Regular supply launches keep astronauts aboard the ISS supplied with relatively fresh food, but a flight to Mars won’t get deliveries. If we’re going to visit other planets, we’ll need a fridge that doesn’t break down in space — and Purdue University researchers are hard at work testing one.

You may think there’s nothing to prevent a regular refrigerator from working in space. It sucks heat out and puts cold air in. Simple, right? But refrigerators rely on gravity to distribute oil through the compressor system that regulates temperature, so in space these systems don’t work or break down quickly.

The solution being pursued by Purdue team and partner manufacturer Air Squared is an oil-free version of the traditional fridge that will work regardless of gravity’s direction or magnitude. It was funded by NASA’s SBIR program, which awards money to promising small businesses and experiments in order to inch them toward mission readiness. (The program is currently on its Phase II extended period award.)

In development for two years, the team at last assembled a flight-ready prototype, and last month was finally able to test it in microgravity simulated in a parabolic plane flight.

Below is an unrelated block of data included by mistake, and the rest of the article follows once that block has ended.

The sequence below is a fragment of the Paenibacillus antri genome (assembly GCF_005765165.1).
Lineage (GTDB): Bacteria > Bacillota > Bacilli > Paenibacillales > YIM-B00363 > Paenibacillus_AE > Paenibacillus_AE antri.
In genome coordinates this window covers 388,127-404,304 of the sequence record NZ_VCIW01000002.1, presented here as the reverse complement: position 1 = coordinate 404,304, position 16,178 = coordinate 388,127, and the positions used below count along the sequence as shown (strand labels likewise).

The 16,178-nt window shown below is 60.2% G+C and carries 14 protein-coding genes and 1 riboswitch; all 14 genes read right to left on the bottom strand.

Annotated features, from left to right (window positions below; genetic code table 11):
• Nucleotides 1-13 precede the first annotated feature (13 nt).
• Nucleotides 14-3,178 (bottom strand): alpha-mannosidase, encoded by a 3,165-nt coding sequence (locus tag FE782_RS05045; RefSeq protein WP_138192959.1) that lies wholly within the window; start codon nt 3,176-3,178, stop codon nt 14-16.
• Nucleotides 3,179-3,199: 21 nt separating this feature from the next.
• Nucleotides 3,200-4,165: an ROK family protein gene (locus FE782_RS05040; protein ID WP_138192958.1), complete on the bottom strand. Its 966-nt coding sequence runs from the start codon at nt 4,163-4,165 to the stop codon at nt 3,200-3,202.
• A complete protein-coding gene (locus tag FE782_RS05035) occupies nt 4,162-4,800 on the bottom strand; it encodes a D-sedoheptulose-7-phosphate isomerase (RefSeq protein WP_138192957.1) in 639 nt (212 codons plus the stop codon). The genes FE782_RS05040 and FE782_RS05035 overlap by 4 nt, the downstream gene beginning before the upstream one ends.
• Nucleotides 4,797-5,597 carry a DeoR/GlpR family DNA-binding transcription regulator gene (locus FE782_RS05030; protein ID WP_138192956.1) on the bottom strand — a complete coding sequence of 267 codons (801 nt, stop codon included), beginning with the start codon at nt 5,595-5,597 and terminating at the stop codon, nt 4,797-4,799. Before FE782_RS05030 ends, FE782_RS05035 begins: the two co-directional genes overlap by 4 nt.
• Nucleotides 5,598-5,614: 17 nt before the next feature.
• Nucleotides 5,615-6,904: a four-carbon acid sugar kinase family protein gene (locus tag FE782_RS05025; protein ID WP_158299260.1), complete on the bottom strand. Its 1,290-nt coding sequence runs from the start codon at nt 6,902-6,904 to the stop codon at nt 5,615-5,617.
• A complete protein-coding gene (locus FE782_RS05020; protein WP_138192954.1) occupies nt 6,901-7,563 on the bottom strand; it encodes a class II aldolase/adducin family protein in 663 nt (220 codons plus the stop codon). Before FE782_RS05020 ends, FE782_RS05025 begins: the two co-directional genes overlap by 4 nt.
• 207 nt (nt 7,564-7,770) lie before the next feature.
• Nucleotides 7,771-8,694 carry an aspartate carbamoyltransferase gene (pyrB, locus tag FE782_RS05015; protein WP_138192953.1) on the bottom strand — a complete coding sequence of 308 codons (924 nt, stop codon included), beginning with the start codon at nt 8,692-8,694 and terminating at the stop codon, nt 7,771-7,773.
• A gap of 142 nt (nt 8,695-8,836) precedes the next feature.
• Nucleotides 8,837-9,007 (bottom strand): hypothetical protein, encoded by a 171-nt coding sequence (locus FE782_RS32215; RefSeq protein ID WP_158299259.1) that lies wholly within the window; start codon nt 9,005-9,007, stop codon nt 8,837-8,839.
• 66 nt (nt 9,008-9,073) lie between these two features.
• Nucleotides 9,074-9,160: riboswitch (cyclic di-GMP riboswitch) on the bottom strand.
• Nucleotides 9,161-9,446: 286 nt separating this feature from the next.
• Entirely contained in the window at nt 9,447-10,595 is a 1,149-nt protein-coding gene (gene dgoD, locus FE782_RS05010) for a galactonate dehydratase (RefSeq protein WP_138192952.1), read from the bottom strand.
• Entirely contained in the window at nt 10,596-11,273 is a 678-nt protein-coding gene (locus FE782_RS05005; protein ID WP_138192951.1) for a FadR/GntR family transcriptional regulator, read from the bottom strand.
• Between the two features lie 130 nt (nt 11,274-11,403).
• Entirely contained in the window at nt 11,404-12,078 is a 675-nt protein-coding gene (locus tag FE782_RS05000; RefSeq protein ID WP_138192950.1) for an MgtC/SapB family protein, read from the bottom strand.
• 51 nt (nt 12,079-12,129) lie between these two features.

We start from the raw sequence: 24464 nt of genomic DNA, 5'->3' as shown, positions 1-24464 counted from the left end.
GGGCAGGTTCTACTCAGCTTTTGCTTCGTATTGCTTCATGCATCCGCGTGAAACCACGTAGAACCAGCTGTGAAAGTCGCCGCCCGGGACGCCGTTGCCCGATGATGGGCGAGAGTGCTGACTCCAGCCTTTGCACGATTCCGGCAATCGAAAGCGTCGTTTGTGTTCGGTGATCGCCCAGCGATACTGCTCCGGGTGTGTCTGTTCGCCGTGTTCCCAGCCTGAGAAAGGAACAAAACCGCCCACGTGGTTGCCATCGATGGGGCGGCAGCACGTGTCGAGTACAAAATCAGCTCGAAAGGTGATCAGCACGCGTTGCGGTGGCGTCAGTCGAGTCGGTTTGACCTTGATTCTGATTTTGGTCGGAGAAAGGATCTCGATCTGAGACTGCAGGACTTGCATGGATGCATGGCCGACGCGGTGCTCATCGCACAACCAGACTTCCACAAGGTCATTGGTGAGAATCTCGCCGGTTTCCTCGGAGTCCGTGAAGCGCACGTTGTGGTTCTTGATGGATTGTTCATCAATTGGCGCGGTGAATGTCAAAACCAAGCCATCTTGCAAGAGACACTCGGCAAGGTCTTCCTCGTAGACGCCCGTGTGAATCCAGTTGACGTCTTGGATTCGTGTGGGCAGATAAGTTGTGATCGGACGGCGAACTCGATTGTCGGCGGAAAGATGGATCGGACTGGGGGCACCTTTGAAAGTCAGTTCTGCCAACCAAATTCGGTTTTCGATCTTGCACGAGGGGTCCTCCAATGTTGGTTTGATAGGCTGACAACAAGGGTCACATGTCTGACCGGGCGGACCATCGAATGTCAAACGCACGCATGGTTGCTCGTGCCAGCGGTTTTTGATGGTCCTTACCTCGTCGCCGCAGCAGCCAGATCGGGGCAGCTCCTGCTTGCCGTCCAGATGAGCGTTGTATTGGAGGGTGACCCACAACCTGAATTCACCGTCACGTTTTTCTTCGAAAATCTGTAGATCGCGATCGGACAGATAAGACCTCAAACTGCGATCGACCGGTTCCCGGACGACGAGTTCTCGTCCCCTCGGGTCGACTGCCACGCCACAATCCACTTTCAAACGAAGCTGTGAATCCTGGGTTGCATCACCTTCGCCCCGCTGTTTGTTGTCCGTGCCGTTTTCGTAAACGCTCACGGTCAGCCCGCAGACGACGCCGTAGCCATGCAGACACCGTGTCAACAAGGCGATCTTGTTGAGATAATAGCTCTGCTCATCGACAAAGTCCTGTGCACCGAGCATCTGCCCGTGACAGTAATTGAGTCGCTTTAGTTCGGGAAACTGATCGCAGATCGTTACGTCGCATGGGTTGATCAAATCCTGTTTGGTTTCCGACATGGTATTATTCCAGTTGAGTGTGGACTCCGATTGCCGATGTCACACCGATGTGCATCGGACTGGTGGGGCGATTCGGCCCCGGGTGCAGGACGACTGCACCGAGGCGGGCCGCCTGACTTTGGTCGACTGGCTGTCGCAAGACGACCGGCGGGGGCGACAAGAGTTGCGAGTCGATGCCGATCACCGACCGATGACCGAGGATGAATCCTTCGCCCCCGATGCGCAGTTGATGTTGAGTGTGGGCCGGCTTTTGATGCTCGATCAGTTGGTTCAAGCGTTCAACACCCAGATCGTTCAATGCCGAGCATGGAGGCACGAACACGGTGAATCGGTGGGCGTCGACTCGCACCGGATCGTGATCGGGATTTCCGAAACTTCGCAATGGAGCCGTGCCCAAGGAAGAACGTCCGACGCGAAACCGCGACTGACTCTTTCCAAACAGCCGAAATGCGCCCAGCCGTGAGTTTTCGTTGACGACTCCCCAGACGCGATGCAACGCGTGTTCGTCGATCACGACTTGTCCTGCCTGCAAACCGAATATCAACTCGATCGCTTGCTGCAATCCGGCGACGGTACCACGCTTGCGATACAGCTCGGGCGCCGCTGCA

Initial results are promising: The fridge worked.

“The fact that the refrigeration cycles operated continuously in microgravity during the tests without any apparent problems indicates that our design is a very good start,” said Leon Brendel, a Ph.D. student on the team. “Our first impression is that microgravity does not alter the cycle in ways that we were not aware of.”

Short-term microgravity (the prototype was only weightless for 20 seconds at a time) is just a limited test, of course, and it already helped shake out an issue with the device that they’re working on. But the next test might be a longer-term installation aboard the ISS, the denizens of which would no doubt like to have a working fridge.

While the prospect of cold drinks and frozen (but not freeze-dried) meals is tantalizing, a normal refrigerator could be used for all kinds of scientific work as well. Experiments that need cold environments currently either use complicated, small scale cooling mechanisms or utilize the near-absolute-zero conditions of space. So it’s no surprise NASA got them aboard the microgravity simulator as part of the Flight Opportunities program.

Analysis of the data collected on the flights is ongoing, but the success of this first big test validates both the approach and execution of the space fridge. Next up is figuring out how it might work in the limited space and continuous microgravity of the ISS.

Originally published at

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